The roast Jerusalem artichoke. Photo / Jason Oxenham

Restaurant Review: Copia Is Worth Going The Extra Distance For

Find succulent lamb sweetbreads with fried focaccia, tender Jerusalem artichokes and sublime smoked kahawai at the Orakei restaurant

COPIA
Cuisine: Bistro
Address: 236 Orakei Rd, Auckland
Phone: (09) 520 2234
Drinks: Fully licensed
Reservations: Accepted
From the menu: Sweetbreads $24; kahawai $24; artichoke $24; flounder $38; Brussels sprouts $12
Rating: 17/20
Score: 0-7 Steer clear. 8-12 Disappointing, give it a miss. 13-15 Good, give it a go. 16-18 Great, plan a visit. 19-20 Outstanding, don’t delay.

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I doubt Copia gets much walk-up business. It is a destination restaurant, by which I mean that you could be standing in its carpark and still decide it was too far away to consider for lunch. Down the service lane, past the boutique movie theatre, in the far corner of the parking lot it sits, bordered by some train tracks and a tidal estuary.

The staff seem as surprised as you are when you arrive — “how did you find us?” usually means “where did you hear about us?” but here it is as if you’re being asked that question by a resident of Narnia.

But walk through this particular wardrobe and you’ll find one of the loveliest dinner views in Auckland. At night that estuary reflects the lights of Parnell hill and, beyond it, the Sky Tower signals you from downtown, looking picturesque but making you feel good about having some distance from the city.

Dine in a cosy booth at Copia. Photo / Jason Oxenham

The ocean is a big part of Auckland life but not a big part of Auckland restaurant life — sitting at Orakei, this isthmus tacked on to an isthmus, you feel a rare connection with the natural world.

The restaurant manager is a great hospo character with a warm and thoughtful approach to service, delighted to please and with that lovely ability to seem impressed with your choices, even the oddball ones.

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After choosing a glass of wine he approved of I spotted the sherry section, so asked for a copita of fino as well — “Of course!” he said, as though a man eating alone with two glasses of wine was the standard dining format.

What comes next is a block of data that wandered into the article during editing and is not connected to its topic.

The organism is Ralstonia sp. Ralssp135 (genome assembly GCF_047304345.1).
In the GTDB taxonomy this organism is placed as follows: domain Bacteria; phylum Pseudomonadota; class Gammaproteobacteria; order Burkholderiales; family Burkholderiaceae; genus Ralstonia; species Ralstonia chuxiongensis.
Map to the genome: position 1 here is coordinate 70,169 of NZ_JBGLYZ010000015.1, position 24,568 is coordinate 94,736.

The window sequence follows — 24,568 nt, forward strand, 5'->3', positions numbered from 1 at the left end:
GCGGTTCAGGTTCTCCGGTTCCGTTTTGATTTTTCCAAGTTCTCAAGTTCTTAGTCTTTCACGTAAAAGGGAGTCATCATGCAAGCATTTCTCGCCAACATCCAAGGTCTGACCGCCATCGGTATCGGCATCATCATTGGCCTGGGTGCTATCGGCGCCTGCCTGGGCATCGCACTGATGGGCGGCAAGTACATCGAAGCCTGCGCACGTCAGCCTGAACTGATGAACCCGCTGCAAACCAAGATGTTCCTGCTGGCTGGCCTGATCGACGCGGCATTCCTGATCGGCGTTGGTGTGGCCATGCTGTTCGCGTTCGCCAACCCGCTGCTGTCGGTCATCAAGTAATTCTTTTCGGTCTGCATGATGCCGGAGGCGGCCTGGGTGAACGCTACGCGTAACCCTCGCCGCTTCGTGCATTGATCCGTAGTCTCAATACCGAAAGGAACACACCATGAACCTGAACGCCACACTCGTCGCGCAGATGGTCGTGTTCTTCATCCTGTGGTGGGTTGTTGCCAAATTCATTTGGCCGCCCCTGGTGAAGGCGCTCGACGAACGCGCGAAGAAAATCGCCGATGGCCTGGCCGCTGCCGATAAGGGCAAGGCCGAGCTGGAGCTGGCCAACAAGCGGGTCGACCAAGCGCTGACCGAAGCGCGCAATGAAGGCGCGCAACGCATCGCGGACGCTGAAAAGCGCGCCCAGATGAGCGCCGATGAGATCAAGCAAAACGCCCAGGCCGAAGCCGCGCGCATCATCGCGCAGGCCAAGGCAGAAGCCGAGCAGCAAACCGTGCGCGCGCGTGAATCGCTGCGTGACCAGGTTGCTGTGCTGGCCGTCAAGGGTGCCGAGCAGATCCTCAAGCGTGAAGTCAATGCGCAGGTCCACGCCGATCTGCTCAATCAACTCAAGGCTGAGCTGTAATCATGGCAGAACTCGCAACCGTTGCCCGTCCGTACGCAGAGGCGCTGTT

It’s a good, surprising list that offers enough adventure for those seeking it — besides the Tio Pepe I had an organic albarino then a Pyramid Valley chardonnay — and if all you wanted to do here was have a glass of wine, it would be perfectly suited to that.

Dried flora decorate the restaurant's walls. Photo / Jason Oxenham

Anyway the answer to the question of how I found the place is that it was suggested to me via Instagram — my favourite way of receiving eating tips (this week I interviewed Lorde, who recommends deleting your social media and living your life — easy to say when you command your own beach cult. I’ve taken her advice somewhat, kicking my Twitter habit and scaling back Insta to work-related usage only).

I don’t think I’ve ever got a bad steer from a Viva reader recommending their own local favourite, so keep ’em coming, and Samm, thanks for this one!

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The food is really, really good: I loved every dish and want to go back again for more. The first thing to say is that the vegetables are really strong — the Jerusalem artichoke dish makes a hero of that knobbly root, roasting pieces of it to perfect tenderness and coating them in white sesame seeds, scattering the plate with fried capers and sunchoke crisps and adding, dotted on the side, the brightest nasturtium puree you’ve ever tasted.

The Brussels are beautiful too, glazed in butter and carpeted with a blood pudding crumb that adds crunchy charisma to an already comforting dish.

The smoked kahawai with buttermilk cider dressing and pickled grapes. Photo / Jason Oxenham

I ate the best kahawai I’ve ever been served in Auckland — sliced cold and raw like good sashimi but, when you lay it on your tongue, reveals beautiful smoke flavours somehow imparted without breaking down any of the cellular structure of the fish. It came with chargrilled broccolini and a very moreish bulgur salad.

The person designing these dishes knows so much about what makes a mouth happy.

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Because it tastes so good it’s easy to overlook the occasional fault. I couldn’t detect a lot of mandarin flavour in the dressing that came with the bulgur, and both this and another dish were served with a “kefir cream” which was really just thickened cream. I make kefir cream at home and it’s one of life’s great pleasures — the sourness of the lactic bacteria turning it into a royal version of yoghurt.

I’m not sure I could think of much use for it in a savoury dish and didn’t get a chance to have my mind changed here, where they haven’t given the kefir crystals enough time or warmth to do their thing.

The lamb sweetbreads with butter-fried focaccia, caper aioli and parmesan. Photo / Jason Oxenham

But the lamb sweetbreads were bang-on (we need a centralised database of Auckland’s best offal offerings — “offalings”? — let me know if you’re keen to take charge of this important project), served with every indulgence you can think of, including fried focaccia, parmesan cheese and caper aioli.

The only weird moment was the peach slices, which worked okay for flavour but … where are you getting stonefruit in June — and why?

This dinner brought me so much joy, and I’ve felt joyful again telling you about it.

Copia is a lovely experience, so if you live across town it’s worth going the extra distance. And if you live in the same part of town, it’s worth going the extra distance.

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